Our chart this week is on Ofgem’s cap on domestic electricity and gas prices, which increased from an annual average of £1,042 back in October 2020 for a ‘typical’ household using 2,900kWh of electricity and 12,000kWh of gas paying by direct debit, to £1,138 in April 2021, £1,277 in October 2021 and £1,971 in April this year.
Unless the new prime minister intervenes, the energy price cap will rise to £3,549 on 1 October, significantly more than was anticipated in our chart back in January on this topic . Divided by 12, this gives a monthly average bill of £296 (compared with £164 currently and £106 last winter), although as energy usage in winter is higher for most households the £400 or £66 per month rebate between October 2022 and April 2023 announced by the government earlier this year will not go very far.
The change to quarterly price caps from 2023 onwards means that households face a further rise in January, making the winter even more expensive given that research from Cornwall Insight suggests energy prices will continue to rise, to a likely cap of in the region of £5,390 on 1 January 2023 and potentially to as much as £6,620 on 1 April 2023, before falling to £5,900 on 1 July and £5,890 on 1 October 2023.
The energy price cap is technically a series of regional caps on the price per kilowatt-hour (kWh) for electricity and gas, and on the daily standing charge payable by domestic users. Larger or less energy-efficient households using more electricity or gas will pay a lot more than the amounts shown here, while smaller and more energy-efficient households will pay less. There are higher prices for those using prepayment meters (£3,608 from 1 October) and those paying by cash or cheque (£3,764 from 1 October).
The chart illustrates how the average annual standing charge was £184 in Q4 2020 and Q1 2021, £188 in Q2 and Q3 2021, £186 in Q4 2021 and Q1 2022 and £265 in the current price cap, the large increase principally to cover the costs of dealing with the 40 or so energy suppliers that went bust over the past year. The average standing charge will increase to £273 in October and then is expected to stabilise at around that level, potentially at £275, £280, £280, and £250 respectively for the four quarters in 2023, although this depends on how Ofgem chooses to allocate the costs that make up the cap between fixed and variable elements in the pricing structure.
The average per kWh price for electricity has increased from 17.2p (Oct 2020-Mar 2021) to 19.0p (Apr-Sep 2021) to 20.8p (Oct 2021-Mar 2020) to 28.3p currently and will rise to 51.9p in October. If Cornwall Insight’s predictions come to fruition, the price is likely to rise to somewhere around 80.5p per kWh in January and potentially to 91.8p in April, before falling to 78.3p in July and rising slightly to 79.8p in October 2023. The potential peak of 91.8p is more than five times the level back in October 2020 and is likely to be an even higher multiple for the many households who were on fixed price deals that were often significantly below the level of the price cap.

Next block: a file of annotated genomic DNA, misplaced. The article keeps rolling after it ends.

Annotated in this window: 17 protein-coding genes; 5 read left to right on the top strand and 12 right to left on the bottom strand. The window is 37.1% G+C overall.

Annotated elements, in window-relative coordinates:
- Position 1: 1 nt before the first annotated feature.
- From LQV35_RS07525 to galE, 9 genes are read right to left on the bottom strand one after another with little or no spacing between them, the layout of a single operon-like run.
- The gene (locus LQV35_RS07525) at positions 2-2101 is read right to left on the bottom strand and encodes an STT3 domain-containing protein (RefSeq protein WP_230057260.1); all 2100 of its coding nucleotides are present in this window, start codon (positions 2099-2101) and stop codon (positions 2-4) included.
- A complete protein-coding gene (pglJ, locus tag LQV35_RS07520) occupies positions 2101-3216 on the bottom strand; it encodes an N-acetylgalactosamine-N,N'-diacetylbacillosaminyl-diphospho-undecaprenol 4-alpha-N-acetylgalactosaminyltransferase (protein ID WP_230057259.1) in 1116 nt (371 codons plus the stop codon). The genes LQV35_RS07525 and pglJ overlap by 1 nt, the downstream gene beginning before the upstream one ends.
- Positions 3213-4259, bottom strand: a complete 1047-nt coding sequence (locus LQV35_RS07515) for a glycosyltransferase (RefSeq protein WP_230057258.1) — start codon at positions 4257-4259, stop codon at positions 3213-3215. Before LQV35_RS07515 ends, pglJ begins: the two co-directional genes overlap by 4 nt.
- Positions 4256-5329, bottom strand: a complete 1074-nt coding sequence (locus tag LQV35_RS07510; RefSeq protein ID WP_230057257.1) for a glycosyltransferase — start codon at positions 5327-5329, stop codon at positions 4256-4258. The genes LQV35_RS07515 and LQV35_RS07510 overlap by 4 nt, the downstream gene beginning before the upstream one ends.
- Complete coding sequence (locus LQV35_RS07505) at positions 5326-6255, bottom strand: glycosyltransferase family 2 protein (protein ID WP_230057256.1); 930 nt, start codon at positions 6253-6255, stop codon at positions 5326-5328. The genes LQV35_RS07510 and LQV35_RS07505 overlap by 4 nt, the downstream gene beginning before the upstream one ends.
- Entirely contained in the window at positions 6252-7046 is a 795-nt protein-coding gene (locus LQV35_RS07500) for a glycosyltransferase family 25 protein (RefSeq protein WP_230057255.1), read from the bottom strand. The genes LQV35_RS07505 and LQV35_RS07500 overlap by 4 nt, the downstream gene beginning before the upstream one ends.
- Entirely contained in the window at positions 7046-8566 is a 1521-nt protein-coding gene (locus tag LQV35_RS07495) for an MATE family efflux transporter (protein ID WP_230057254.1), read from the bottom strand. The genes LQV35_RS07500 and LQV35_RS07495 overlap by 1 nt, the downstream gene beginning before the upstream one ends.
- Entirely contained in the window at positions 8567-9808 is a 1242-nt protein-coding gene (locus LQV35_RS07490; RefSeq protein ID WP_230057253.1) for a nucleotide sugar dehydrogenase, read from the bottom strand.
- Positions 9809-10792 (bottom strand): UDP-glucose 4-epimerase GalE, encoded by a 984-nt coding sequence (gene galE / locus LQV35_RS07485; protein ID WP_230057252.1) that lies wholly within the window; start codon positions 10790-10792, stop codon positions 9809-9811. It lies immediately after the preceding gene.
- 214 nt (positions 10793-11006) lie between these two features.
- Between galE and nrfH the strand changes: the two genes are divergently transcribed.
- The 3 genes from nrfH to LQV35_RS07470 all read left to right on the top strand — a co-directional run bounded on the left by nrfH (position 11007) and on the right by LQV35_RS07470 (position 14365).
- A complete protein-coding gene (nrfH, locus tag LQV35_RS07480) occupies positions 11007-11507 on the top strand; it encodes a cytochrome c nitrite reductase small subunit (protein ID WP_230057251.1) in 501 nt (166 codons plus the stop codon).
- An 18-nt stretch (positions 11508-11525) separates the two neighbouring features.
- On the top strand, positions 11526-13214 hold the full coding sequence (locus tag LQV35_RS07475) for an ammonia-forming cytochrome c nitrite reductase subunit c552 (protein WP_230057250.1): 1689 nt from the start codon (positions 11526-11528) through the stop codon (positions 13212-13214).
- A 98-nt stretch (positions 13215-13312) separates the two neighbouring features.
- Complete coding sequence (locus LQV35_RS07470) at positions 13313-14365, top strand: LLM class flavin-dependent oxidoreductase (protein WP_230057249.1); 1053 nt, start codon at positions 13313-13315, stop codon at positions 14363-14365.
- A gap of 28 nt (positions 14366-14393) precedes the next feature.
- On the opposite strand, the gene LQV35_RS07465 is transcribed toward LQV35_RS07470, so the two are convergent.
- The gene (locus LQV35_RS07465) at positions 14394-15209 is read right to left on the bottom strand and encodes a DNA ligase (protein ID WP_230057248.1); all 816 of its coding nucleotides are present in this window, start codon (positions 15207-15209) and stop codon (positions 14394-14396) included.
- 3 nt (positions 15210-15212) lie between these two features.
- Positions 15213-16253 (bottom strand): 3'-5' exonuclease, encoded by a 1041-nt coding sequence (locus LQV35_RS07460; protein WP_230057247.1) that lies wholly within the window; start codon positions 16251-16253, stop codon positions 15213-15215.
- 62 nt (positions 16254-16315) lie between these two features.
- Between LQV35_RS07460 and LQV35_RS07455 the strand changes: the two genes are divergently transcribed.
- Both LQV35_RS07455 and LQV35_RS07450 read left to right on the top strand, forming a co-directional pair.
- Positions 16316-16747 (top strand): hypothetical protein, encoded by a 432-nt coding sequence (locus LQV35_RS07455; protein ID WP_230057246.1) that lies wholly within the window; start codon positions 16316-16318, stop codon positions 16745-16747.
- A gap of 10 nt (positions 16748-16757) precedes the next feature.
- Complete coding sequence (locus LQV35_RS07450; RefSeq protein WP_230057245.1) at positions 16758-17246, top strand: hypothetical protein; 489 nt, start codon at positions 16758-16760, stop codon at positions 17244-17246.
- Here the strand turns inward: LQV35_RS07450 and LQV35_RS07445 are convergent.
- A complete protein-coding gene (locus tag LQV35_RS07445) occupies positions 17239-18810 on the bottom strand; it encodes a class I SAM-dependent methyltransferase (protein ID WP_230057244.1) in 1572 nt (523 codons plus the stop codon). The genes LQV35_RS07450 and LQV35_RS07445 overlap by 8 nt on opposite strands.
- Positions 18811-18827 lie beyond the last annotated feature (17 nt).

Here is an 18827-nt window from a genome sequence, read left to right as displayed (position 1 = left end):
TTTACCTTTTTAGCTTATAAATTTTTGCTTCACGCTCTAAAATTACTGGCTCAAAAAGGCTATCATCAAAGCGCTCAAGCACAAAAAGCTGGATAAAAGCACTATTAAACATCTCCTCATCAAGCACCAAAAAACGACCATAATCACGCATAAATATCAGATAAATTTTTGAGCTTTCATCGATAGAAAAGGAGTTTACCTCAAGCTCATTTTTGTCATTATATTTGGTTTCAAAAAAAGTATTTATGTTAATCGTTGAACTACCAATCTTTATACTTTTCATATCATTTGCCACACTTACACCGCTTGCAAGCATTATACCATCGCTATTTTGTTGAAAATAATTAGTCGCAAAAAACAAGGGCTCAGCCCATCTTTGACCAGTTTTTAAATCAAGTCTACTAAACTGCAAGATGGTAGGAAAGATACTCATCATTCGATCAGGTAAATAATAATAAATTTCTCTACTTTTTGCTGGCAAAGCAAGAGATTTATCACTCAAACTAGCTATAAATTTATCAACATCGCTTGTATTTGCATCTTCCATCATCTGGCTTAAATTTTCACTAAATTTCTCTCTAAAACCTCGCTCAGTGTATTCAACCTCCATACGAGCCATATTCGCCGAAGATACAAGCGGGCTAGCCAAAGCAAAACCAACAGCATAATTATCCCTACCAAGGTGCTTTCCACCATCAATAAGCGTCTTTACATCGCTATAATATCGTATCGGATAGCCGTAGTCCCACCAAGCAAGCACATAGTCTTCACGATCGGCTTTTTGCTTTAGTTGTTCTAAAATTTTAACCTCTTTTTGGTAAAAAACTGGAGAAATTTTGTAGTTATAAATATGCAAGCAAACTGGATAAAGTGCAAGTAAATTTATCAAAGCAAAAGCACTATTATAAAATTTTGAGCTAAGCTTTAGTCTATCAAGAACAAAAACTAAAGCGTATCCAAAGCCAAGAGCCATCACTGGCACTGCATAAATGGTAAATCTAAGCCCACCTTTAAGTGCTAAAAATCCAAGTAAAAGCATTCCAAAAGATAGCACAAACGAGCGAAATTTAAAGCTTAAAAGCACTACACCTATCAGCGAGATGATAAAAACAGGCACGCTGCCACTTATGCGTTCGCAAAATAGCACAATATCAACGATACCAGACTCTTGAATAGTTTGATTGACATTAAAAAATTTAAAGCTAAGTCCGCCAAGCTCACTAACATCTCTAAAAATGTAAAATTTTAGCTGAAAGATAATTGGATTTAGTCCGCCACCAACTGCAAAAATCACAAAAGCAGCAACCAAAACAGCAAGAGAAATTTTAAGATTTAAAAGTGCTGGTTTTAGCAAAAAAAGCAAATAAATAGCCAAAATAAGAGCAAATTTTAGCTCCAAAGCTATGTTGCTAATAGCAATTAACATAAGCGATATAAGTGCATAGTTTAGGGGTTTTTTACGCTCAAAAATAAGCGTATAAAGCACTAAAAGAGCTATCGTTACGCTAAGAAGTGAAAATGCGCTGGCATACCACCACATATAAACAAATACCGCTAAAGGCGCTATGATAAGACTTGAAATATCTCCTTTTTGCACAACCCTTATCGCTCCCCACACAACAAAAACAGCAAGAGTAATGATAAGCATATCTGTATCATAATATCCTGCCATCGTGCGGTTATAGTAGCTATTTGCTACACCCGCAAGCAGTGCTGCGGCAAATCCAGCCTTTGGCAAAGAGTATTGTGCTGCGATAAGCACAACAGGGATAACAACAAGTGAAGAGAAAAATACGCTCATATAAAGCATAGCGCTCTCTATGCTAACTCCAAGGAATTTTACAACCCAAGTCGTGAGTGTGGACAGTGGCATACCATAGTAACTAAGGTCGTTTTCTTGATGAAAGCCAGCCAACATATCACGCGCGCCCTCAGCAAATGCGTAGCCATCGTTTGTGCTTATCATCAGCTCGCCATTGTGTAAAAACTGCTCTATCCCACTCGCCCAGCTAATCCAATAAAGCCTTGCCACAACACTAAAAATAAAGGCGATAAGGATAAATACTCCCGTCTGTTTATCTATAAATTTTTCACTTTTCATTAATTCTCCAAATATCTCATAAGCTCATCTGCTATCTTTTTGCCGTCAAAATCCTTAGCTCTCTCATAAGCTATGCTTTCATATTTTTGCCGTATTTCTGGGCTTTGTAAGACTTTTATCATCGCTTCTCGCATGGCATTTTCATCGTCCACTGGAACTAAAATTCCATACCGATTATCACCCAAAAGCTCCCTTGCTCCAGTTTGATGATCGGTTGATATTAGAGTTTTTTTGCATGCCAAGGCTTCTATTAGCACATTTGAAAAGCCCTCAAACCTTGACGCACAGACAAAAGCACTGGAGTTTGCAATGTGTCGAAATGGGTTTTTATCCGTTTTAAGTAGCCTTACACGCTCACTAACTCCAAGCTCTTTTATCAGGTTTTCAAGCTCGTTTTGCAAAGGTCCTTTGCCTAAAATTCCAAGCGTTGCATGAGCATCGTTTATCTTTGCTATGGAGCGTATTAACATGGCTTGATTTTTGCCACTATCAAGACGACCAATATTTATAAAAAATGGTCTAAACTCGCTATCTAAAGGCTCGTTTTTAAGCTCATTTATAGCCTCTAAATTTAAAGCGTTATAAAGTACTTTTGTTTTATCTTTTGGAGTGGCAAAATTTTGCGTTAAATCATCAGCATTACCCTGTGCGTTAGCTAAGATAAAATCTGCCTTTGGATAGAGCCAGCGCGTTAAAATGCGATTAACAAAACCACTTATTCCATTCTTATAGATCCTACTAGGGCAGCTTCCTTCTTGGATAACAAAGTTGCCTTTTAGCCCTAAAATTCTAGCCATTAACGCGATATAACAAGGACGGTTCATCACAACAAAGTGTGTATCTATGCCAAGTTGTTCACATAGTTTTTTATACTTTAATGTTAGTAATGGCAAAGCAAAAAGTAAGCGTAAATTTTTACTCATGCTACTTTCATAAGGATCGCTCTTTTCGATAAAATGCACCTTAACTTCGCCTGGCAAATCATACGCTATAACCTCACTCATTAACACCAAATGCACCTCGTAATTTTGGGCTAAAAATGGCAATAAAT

The average per kWh price for gas has increased from 3.0p (Oct 2020-Mar 2021) to 3.3p (Apr-Sep 2021) to 4.1p (Oct 2021-Mar 2020) to 7.4p currently and will rise to 14.8p in October. The gas price is likely to rise to 23.2p per kWh in January and potentially to 30.8p in April, followed by 27.9p and 27.8p in the final two quarters of 2023. The possible peak of 30.8p would be more than 10 times the level of 3.0p back in October 2020.
The price cap about to come into force of £3,549 is based on annually equivalent wholesale energy costs of £2,491, network costs of £372, operating costs of £214, social and environmental contributions of £152, other costs of £88 and a profit margin of £63, before adding on £169 of VAT at a rate of 5%. These are equivalent to £208, £31, £18, £13, £7, £5, and £14 in a ‘typical’ bill of £296 per month.
The sheer scale of these price rises will make energy unaffordable for millions of families across the UK at the same time as many other prices are rising sharply. This will mean real hardship for those on low and middle incomes without significant additional financial support from government, whether in the form of extra rebates on energy price rises or support through the benefit system. Other options include reforming the pricing mechanism for electricity generated by non-gas sources such as renewables or providing the energy suppliers with a long-term borrowing facility to enable the expected price rises to be spread out over a number of years.
Either way, the incoming prime minister faces some very difficult choices in how to respond, not only to the cost-of-living crisis but also to an emerging cost-of-doing-business crisis that could see many businesses forced to close as their energy prices (not covered by the domestic price cap) become unsustainable.
In January, we said: “There may be trouble ahead.” Unfortunately for all of us, trouble has arrived.
Readers can also visit ICAEW’s Inflation hub for a closer look at the impact of inflation on people, businesses, accountancy and the wider economy.
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